Let’s start off by defining Data Warehouse. A data warehouse is a central repository of information that can be analyzed to make better-informed decisions. It can also be further defined as a repository that stores large amounts of data that has been collected and integrated from multiple sources – such as a CRM, payroll or accounting software, or inventory and sales systems.
“Why do we need a data warehouse that is separate from our business transactional systems?” This is a question that we get asked frequently at CopperHill Consulting. We answer this with several statements:
- Business transactional systems are built for tasks and very specific work flows.
- Business transactional systems allows editing, while a data warehouse is read-only.
- Business transactional systems should only hold current data. A data warehouse can hold historical and current data.
If you want to move forward with your BI strategy, you need a data warehouse.
The data warehouse is a core component of Business Intelligence. Here’s how a data warehouse makes an impact:
- Maintains a copy of data from your transactional systems. This allows you to keep your transactional systems lean and processing quickly with only the most recent and relevant data visible. It also lets you keep a history of all past transactions for recordkeeping and analysis.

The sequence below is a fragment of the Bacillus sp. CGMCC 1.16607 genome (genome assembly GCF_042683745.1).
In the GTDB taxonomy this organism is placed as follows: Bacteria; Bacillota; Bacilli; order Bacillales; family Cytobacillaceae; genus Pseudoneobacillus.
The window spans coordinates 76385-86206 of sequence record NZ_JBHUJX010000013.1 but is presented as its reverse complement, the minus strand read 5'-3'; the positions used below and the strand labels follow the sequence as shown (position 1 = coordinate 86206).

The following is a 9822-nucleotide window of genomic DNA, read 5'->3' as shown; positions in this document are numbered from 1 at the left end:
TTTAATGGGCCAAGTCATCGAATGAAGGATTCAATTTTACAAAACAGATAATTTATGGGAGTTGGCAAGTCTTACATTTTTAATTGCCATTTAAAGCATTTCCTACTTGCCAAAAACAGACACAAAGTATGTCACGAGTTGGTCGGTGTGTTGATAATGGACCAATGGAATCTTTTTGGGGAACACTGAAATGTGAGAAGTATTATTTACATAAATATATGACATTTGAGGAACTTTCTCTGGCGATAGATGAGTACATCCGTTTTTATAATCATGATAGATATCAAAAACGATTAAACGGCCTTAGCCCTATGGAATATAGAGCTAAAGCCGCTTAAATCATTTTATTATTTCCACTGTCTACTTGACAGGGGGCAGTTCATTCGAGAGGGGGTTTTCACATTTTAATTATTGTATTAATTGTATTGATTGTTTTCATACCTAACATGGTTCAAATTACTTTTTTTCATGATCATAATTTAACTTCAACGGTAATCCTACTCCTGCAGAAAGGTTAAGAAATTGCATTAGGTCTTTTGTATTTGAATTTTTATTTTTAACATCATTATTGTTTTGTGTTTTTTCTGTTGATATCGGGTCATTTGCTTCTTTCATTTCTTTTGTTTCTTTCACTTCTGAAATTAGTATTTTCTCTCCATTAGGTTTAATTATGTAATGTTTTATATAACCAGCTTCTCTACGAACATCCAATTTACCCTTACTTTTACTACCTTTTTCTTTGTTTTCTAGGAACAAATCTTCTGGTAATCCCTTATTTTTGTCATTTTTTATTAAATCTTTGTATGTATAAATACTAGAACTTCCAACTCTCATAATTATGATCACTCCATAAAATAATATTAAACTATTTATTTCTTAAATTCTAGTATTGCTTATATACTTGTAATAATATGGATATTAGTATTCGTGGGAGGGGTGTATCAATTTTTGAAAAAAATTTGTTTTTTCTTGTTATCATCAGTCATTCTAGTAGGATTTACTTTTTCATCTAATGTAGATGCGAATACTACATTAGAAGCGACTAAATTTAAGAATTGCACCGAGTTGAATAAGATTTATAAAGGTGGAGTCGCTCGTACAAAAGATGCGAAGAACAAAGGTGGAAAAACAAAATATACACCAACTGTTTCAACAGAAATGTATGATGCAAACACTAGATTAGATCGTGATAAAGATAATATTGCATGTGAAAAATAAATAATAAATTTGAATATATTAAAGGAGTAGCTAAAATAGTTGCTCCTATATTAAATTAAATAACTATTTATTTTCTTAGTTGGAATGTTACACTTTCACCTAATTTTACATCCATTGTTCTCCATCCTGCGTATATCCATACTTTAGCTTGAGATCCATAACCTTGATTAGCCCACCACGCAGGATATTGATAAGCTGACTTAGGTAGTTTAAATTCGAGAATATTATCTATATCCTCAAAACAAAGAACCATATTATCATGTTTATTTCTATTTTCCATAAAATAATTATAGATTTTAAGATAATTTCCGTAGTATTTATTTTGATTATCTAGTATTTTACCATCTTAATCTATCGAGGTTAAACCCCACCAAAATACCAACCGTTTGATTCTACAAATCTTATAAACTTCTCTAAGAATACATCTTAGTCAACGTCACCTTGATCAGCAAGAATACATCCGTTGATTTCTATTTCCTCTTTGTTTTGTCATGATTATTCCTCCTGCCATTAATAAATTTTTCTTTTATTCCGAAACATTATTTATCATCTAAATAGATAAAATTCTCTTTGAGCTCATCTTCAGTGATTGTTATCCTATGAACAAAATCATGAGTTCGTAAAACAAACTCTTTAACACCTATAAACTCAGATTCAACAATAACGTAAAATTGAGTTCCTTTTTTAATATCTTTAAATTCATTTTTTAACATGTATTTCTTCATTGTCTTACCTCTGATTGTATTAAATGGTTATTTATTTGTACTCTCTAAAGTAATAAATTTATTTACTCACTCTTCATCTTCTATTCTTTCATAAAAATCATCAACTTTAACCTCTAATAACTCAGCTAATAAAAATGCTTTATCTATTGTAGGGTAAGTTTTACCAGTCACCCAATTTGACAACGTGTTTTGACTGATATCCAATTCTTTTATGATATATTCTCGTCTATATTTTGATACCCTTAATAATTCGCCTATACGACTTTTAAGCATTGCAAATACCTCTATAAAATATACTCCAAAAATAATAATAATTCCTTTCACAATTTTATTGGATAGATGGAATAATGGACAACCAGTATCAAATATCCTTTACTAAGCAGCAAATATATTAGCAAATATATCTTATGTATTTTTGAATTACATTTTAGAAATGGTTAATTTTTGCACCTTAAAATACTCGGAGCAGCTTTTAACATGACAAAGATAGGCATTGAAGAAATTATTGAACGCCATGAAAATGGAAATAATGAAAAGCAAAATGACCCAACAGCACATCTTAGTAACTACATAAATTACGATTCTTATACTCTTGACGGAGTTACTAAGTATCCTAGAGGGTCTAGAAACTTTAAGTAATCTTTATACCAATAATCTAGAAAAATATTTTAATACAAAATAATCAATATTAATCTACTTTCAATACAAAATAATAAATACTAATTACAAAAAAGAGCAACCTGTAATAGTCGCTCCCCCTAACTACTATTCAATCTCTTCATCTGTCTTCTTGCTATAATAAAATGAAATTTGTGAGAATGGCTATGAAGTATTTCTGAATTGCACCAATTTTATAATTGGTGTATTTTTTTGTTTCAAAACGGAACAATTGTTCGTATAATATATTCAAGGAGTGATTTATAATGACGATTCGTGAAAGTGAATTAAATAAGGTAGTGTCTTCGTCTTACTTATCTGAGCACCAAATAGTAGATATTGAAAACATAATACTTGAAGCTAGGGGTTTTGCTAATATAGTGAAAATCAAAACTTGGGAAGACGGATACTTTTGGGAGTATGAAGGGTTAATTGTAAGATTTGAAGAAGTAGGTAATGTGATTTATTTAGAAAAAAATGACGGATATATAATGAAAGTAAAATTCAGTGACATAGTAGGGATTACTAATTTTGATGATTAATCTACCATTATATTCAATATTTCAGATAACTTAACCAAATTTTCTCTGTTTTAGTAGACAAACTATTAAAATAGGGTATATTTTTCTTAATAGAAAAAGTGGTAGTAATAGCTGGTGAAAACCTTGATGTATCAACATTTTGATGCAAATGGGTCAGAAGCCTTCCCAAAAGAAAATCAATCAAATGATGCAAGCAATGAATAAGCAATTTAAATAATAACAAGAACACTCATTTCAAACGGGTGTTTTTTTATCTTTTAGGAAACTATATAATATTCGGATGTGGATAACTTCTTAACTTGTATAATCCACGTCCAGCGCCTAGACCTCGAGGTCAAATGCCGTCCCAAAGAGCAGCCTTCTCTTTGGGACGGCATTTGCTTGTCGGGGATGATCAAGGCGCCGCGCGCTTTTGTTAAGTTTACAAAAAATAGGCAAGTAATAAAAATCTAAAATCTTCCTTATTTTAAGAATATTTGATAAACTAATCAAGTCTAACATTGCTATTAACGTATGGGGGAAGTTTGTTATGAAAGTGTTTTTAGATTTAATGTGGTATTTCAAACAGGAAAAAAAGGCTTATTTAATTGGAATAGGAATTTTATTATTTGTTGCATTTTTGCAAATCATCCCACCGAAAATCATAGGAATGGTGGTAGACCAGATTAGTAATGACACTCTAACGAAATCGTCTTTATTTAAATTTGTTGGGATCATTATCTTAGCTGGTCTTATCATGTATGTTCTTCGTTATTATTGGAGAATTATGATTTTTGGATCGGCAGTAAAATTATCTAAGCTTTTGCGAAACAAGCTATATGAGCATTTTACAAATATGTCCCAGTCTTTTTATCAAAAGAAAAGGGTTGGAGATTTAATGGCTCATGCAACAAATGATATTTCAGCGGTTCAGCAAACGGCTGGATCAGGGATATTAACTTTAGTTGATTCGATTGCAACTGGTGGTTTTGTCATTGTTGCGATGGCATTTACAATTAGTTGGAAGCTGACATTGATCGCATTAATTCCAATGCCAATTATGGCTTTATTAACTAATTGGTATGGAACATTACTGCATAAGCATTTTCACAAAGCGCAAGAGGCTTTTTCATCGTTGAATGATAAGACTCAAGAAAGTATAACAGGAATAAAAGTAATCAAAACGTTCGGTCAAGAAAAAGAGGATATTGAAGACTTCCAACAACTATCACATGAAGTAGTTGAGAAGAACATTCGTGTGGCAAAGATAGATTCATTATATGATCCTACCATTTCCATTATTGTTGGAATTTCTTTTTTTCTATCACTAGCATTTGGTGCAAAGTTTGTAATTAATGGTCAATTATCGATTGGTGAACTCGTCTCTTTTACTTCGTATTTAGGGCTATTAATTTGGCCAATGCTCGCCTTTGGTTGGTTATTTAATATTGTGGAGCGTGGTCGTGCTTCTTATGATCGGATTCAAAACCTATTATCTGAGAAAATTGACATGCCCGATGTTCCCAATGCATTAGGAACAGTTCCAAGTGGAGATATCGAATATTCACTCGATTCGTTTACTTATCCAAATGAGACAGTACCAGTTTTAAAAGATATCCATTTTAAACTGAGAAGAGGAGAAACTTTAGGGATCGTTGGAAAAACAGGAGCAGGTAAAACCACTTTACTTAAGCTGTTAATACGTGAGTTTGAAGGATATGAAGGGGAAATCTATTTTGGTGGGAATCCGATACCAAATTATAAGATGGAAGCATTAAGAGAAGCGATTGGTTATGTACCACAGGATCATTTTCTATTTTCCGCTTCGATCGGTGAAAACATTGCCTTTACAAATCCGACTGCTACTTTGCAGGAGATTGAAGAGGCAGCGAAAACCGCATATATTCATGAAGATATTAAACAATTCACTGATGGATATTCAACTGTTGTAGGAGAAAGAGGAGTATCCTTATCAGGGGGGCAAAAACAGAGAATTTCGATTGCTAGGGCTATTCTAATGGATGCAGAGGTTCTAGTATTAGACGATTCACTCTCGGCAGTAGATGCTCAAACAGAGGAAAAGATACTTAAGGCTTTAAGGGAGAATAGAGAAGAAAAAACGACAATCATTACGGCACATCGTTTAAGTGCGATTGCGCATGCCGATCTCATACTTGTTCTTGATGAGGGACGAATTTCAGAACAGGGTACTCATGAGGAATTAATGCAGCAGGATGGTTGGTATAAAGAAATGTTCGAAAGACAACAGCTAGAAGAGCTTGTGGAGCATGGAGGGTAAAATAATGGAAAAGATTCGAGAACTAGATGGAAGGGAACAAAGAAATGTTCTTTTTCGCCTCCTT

- Improves the quality of the data. Identify duplicate entries and records. Find anomalies in your data. Build custom views. These are all ways that a data warehouse can help improve the quality of your data both in your transactional systems and in your reporting.
- Restructures information for different users. Create different user roles to restrict permissions and set different views to make it easier for users to understand the story their data is telling them.
- Integrates data from multiple transactional systems. This lets you see a bigger and clearer picture of your business across all departments and silos.
- Delivers excellent query performance without compromising business transactional systems. No need to worry about your systems slowing down, timing out, or crashing.
Your data warehouse will change and evolve as your business gets larger and greater over time. As your company grows, your requirements shift. Your data warehouse needs to be designed to be flexible and scalable so it can handle changing requirements. Automated integration solutions to move company data from your business transactional systems and flat files to the data warehouse is one way you can make sure your data warehouse can grow with your company. Automations keep costs low as well as lower the chance of errors.